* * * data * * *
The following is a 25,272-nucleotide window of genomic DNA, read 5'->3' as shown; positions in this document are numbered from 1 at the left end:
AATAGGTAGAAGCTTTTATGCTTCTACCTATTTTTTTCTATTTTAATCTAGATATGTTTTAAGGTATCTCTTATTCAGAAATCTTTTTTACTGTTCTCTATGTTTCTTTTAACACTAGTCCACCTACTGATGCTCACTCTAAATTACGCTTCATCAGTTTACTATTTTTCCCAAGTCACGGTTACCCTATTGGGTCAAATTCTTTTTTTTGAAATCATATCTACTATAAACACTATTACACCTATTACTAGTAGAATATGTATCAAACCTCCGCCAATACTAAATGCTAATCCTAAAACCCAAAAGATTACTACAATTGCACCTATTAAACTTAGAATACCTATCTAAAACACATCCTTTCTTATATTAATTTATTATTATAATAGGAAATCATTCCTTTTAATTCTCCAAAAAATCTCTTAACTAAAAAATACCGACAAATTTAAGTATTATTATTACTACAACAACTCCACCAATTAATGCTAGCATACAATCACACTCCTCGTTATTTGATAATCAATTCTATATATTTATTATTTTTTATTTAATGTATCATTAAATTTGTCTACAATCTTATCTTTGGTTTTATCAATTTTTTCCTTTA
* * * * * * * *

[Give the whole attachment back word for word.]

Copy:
The following is a 25,272-nucleotide window of genomic DNA, read 5'->3' as shown; positions in this document are numbered from 1 at the left end:
AATAGGTAGAAGCTTTTATGCTTCTACCTATTTTTTTCTATTTTAATCTAGATATGTTTTAAGGTATCTCTTATTCAGAAATCTTTTTTACTGTTCTCTATGTTTCTTTTAACACTAGTCCACCTACTGATGCTCACTCTAAATTACGCTTCATCAGTTTACTATTTTTCCCAAGTCACGGTTACCCTATTGGGTCAAATTCTTTTTTTTGAAATCATATCTACTATAAACACTATTACACCTATTACTAGTAGAATATGTATCAAACCTCCGCCAATACTAAATGCTAATCCTAAAACCCAAAAGATTACTACAATTGCACCTATTAAACTTAGAATACCTATCTAAAACACATCCTTTCTTATATTAATTTATTATTATAATAGGAAATCATTCCTTTTAATTCTCCAAAAAATCTCTTAACTAAAAAATACCGACAAATTTAAGTATTATTATTACTACAACAACTCCACCAATTAATGCTAGCATACAATCACACTCCTCGTTATTTGATAATCAATTCTATATATTTATTATTTTTTATTTAATGTATCATTAAATTTGTCTACAATCTTATCTTTGGTTTTATCAATTTTTTCCTTTA